Since the UK came out of lockdown there have been reports that we are seeing a property mini boom:
*Sales agreed data suggests a 13 year high for the market. Year-on-year, the number of sales per branch increased by 44%.
*The number of house hunters registered per estate agent branch rose by 13%, increasing from 379 in June to 428. (Zoopla)
*In July 2020 in the UK 8% of properties sold for more than the original asking price and year-on-year housing demand is up by a third. (Zoopla)
*Year-on-year, housing demand is up by a third.
*The post-lockdown housing market rebound shows few signs of slowing despite the UK going into recession, with the number of new sales agreed in August on Zoopla running 76% ahead of the five-year average. (Zoopla)
*Buyer appetite since the start of 2020 is now 34% higher than the same eight months in 2019 and, despite the summer holidays, it remains unseasonably strong. (Zoopla)
*More homes are coming onto the market, with the flow of new supply over the last month 50% up on this time last year. (Nationwide)
*Edinburgh house prices rose by 3% and Glasgow 2.2%
*During Q2 of 2020, average rents in Glasgow rose by 1.4% year-on-year to £810. Four bedroom properties experienced the greatest year-on-year increase in rents, rising by 3.1% to £1,858. (Zoopla)
*The buy-to-let mortgage market is showing signs of recovery after the number of deals nearly halved during the early weeks of the coronavirus pandemic. The average cost of two-year and five-year fixed rate mortgages have also fallen slightly compared with March, to stand at 2.72% and 3.11% respectively. (Nationwide)
How is this possible when house prices crashed in the last recession? It’s possible that this is because the recession we are seeing today has been driven by a health crisis wheras the last recession in 2008 was driven by finance. The Government chose to shut down certain markets whilst implementing measures to support businesses affected by the pandemic with incentives to boost the property market such as a rise in the Stamp Duty/LBTT threshold.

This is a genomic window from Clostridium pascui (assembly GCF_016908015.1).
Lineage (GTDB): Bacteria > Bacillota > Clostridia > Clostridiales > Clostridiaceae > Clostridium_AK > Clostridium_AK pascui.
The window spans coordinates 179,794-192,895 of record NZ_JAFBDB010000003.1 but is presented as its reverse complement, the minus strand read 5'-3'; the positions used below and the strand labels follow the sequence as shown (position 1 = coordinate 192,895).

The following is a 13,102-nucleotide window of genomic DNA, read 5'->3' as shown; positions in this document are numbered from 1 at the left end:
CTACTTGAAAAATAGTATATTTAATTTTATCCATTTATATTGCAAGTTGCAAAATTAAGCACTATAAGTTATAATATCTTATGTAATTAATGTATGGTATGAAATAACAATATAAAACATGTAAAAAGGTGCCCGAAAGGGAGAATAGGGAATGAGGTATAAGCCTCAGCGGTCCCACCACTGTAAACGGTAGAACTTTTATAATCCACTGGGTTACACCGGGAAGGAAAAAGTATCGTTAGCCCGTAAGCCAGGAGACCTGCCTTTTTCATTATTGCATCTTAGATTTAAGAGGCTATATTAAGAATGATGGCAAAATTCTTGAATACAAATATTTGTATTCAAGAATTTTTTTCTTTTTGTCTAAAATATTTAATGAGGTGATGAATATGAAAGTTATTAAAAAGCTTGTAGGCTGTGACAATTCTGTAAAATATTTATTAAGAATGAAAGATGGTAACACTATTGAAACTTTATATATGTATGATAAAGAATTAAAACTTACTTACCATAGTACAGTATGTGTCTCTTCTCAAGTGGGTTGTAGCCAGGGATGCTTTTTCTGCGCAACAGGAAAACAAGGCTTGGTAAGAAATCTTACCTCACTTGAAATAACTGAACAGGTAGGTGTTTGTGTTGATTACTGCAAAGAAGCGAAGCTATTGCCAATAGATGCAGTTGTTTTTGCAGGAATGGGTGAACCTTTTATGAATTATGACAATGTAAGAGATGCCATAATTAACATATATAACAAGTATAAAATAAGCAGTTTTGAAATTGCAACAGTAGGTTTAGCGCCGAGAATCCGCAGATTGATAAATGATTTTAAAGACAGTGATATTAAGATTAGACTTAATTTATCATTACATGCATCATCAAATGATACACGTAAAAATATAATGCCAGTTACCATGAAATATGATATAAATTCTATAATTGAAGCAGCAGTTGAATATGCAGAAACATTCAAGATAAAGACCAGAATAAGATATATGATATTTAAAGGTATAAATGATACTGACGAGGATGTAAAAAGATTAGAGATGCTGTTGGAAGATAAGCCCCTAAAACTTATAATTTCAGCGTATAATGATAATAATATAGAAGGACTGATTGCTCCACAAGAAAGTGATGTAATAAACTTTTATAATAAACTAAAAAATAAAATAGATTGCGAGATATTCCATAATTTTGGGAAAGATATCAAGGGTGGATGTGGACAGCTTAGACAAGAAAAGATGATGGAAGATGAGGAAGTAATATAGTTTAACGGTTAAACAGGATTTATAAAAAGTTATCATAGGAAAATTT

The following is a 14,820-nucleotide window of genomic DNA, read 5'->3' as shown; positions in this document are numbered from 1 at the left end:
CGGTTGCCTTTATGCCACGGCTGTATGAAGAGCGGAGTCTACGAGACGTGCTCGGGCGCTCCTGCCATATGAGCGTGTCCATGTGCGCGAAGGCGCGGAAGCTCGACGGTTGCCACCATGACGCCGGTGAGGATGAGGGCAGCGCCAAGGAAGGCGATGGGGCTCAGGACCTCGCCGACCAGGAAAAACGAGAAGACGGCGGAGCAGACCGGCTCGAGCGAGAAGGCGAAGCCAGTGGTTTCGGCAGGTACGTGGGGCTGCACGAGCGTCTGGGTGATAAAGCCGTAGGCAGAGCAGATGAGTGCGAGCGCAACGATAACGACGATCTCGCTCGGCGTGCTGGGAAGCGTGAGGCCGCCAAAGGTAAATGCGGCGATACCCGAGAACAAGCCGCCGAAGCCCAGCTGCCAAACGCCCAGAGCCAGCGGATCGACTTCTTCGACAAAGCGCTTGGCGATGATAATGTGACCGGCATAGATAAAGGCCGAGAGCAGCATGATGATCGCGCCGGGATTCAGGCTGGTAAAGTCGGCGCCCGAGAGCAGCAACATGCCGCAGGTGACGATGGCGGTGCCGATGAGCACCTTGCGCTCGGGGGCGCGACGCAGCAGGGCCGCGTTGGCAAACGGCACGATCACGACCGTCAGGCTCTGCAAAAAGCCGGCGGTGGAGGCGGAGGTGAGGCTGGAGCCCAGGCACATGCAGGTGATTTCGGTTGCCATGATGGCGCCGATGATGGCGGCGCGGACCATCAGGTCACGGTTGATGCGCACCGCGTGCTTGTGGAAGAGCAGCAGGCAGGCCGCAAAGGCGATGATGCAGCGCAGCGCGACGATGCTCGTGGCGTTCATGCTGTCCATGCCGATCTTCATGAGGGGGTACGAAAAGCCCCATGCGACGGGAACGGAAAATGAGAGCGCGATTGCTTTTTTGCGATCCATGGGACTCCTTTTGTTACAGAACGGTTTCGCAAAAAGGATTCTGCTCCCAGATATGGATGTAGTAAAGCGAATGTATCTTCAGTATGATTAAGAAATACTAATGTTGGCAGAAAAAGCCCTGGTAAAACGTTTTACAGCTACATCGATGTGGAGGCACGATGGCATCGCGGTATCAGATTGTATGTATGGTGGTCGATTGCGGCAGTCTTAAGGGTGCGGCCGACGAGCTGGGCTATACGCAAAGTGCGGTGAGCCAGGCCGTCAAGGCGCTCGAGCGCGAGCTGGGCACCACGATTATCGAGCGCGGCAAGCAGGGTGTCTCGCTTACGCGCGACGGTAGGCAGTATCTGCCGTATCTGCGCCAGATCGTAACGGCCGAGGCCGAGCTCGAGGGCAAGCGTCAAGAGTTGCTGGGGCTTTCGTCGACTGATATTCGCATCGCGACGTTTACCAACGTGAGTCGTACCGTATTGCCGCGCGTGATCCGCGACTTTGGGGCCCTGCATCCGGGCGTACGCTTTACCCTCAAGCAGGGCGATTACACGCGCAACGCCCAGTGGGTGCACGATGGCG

So why is it still a good idea to invest in property?
House price predictions from Savills shows that prices are expected to grow by an average of 15% by 2024 although London will see with just a 5% increase. Alongside house price rises, rents are also set to increase.
Demand for homes is exceptionally high and this supply and demand imbalance is supporting the headline rate of growth with the time to sell a property falling since lockdown.
With the stamp duty holiday set to end in 2021 it’s a great time to take advantage of this – although for investors the 3% additional property rate is still in effect.
Aside from the financial analysis, socially nearly 40% of millennials are still renting at age 30 and a third of the wider generation are expected to rent into retirement. It’s also believed by the Resolution Foundation that UK renters will outnumber homeowners by 2039. What’s more, the UK population looks set to reach 74 million in 20 years, a sign that the house demand is rising.
At present interest rates are low so you can secure a very competitive buy-to-let mortgage rate making the investment process more accessible.
Finally, for foreign investors, the weakness of the pound continues to be an opportunity to save money long-term especially where the market here in Scotland is so affordable compared to the rest of Europe.
Talk to us if you would find out more about rental values in Glasgow.